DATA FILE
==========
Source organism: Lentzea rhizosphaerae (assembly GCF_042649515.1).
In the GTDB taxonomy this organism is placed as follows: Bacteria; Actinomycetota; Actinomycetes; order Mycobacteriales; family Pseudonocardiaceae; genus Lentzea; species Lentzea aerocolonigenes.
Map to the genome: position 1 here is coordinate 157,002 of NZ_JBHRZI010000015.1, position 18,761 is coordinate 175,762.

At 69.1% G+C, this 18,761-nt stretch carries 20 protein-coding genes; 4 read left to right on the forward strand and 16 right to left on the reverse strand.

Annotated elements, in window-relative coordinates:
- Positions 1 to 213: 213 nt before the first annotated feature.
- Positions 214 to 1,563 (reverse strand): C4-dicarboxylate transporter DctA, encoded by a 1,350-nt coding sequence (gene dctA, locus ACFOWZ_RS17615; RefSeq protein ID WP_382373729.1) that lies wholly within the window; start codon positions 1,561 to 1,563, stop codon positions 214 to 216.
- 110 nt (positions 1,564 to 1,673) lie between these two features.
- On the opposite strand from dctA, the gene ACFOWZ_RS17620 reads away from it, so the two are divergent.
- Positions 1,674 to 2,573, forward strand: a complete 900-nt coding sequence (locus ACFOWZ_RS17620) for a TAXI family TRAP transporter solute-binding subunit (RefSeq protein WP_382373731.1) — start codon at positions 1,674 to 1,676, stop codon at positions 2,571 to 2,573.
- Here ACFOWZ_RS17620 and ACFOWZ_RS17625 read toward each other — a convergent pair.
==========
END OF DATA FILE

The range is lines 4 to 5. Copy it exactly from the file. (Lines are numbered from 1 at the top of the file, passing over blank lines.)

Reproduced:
At 69.1% G+C, this 18,761-nt stretch carries 20 protein-coding genes; 4 read left to right on the forward strand and 16 right to left on the reverse strand.

Annotated elements, in window-relative coordinates: